Milwaukee makes great tools--I own several of them (Read our review of the Milwaukee 18-Gauge Shear), and their durability and toughness have continued to impress me after years of hard use. Most of the power tools Milwaukee makes cross the shark-filled moat between light-duty, consumer-specific weekender tools—which have to meet certain retail price points by not having to last beyond the standard one-year warranty—and the rugged industrial tools fulltime contractors use.
This one doesn’t just straddle that line—it leaps across it pretty confidently. The Milwaukee 6232-20 Deep Cut Variable Speed Band Saw has a heavy-duty look and feel, with its durable all-metal direct drive system and what the manufacturer calls “Job Site Armor™ Technology,” a fancy brand that apparently describes a particularly tough variety of plastic composite with “crush zone barriers” built-in.
What young marketing wizard comes up with this stuff?
Anyway, I can testify that Job Site Armor™ works—I accidentally dropped this saw from a perilous height (don’t ask), and nary a scratch. This is one tough tool.
It’s also one heavy tool, weighing in at about 15 pounds. You’ve got to be a world-class bodybuilder to lift it all day. Milwaukee’s website says “this lighter weight design delivers more control over the tool and less fatigue at the conclusion of the work day.” It doesn’t say what they’re comparing it to—maybe an earlier, heavier version of the tool, or a large boulder, who knows—but holding this thing up all day would definitely be beyond my capacity, and most other people’s, too. Because of its weight, this saw screams for a band saw table, a support that would convert the saw into a stationary tool—and what do you know, Milwaukee makes one that performs that job quite nicely, at around $250. Along with the $300 or so for the saw itself (average pricing at any number of online retailers like Amazon for $279), you can put together a very nice portable/stationary setup for around six bills.
Where does the extra $50 come from, you ask? Band saws, I’ve found, are pretty useless without a band saw blade, which does not come along with this tool. “Band saw blade sold separately,” the website says. Huh? No other saw I’ve ever bought has come without a blade, so this is a first. Must be that same marketing department, trying to meet a price point.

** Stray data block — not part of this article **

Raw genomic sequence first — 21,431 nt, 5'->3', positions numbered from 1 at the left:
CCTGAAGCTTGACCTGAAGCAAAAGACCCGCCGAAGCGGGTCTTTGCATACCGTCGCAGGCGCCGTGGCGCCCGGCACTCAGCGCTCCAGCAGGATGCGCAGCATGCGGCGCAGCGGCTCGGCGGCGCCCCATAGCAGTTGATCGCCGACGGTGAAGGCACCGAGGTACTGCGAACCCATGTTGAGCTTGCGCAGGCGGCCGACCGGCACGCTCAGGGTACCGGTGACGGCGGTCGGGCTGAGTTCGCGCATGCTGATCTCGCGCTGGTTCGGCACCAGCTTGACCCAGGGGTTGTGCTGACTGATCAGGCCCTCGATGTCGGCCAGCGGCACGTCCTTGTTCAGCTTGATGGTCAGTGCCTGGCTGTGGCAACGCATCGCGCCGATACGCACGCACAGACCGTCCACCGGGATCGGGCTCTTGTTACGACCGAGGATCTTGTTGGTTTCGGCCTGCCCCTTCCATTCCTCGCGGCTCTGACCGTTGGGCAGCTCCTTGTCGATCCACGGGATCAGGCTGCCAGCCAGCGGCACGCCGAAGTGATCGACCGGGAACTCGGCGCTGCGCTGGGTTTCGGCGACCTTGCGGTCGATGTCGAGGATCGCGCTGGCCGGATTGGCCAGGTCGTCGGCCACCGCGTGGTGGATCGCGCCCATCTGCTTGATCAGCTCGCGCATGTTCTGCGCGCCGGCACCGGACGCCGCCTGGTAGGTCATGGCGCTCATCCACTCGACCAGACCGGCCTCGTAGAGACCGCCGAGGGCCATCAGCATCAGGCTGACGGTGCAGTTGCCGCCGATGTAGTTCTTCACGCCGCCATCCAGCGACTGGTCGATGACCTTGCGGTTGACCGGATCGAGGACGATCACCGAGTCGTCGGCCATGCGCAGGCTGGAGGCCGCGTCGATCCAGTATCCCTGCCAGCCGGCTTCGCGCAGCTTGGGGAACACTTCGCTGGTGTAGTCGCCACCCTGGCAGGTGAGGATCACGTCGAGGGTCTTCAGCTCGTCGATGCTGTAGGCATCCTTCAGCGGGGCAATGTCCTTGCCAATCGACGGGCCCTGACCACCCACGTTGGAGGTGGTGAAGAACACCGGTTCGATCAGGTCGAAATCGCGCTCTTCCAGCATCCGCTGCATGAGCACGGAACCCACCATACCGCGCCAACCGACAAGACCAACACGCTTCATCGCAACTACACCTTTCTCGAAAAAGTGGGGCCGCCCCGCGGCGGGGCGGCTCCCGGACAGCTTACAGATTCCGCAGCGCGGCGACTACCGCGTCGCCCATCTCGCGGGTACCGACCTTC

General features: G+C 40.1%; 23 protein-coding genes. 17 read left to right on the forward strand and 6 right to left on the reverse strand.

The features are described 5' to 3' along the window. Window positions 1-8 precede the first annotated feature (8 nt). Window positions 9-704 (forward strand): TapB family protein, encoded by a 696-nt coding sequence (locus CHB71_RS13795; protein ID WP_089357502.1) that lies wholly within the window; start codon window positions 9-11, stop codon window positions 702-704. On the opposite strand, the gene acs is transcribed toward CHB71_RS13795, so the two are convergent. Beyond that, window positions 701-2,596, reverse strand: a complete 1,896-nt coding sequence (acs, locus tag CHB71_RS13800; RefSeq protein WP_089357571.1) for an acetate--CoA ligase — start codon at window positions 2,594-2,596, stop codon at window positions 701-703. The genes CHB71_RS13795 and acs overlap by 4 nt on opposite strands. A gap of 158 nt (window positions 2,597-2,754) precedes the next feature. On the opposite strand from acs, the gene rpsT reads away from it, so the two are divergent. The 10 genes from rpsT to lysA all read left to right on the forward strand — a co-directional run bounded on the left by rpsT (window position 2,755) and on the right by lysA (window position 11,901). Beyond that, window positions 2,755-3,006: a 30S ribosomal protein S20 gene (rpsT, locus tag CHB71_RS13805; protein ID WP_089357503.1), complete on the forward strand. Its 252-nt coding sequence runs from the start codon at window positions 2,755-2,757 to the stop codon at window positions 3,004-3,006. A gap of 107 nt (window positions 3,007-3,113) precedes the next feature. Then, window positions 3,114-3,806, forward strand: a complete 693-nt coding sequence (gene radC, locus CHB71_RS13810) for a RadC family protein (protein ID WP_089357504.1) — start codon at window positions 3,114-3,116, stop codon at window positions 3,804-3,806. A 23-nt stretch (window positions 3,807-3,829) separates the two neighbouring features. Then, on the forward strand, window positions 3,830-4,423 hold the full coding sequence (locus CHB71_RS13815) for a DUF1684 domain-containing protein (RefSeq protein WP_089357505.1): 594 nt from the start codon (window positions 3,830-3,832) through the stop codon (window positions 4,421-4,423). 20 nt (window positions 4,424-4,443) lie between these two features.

On the plus side, power is no problem—11 amps will pull this band saw’s blade through thick-walled steel tube or heavy plate. The “cut capacity” of the saw—basically the open area around the moving blade—is bigger than all the rest of the portable band saws out there, at 5 inches square. That gives this saw remarkable versatility, and the ability to cut through large pipes, girders and structural members. Portable band saws like this one work best on already-built metal structures like roll cages in race cars, where access is tight and materials are strong.
My favorite part of this saw, and of the Milwaukee Tools Sawzall™ I own, is their hard-core gear-protecting clutch mechanisms. That clutch absorbs the high impact forces caused by blade lock-ups, rather than stripping gears or burning out motors. This band saw also has a “debris protection system” (hey—I can’t believe they didn’t ™ that phrase!) which does a nice job of cleaning the spinning blade during use.
This Milwaukee Tools Band Saw has tremendous power and great cutting convenience, but it’s too heavy and unwieldy to use by hand for long.
Rating: 3.5 out of 5 stars
- Nothing beats a portable band saw for some jobs
- Relatively compact dimensions
- Lots of power—11 amps
- Heavy and hard to hold
- No hard-mount stand available
- A band saw that comes without a blade?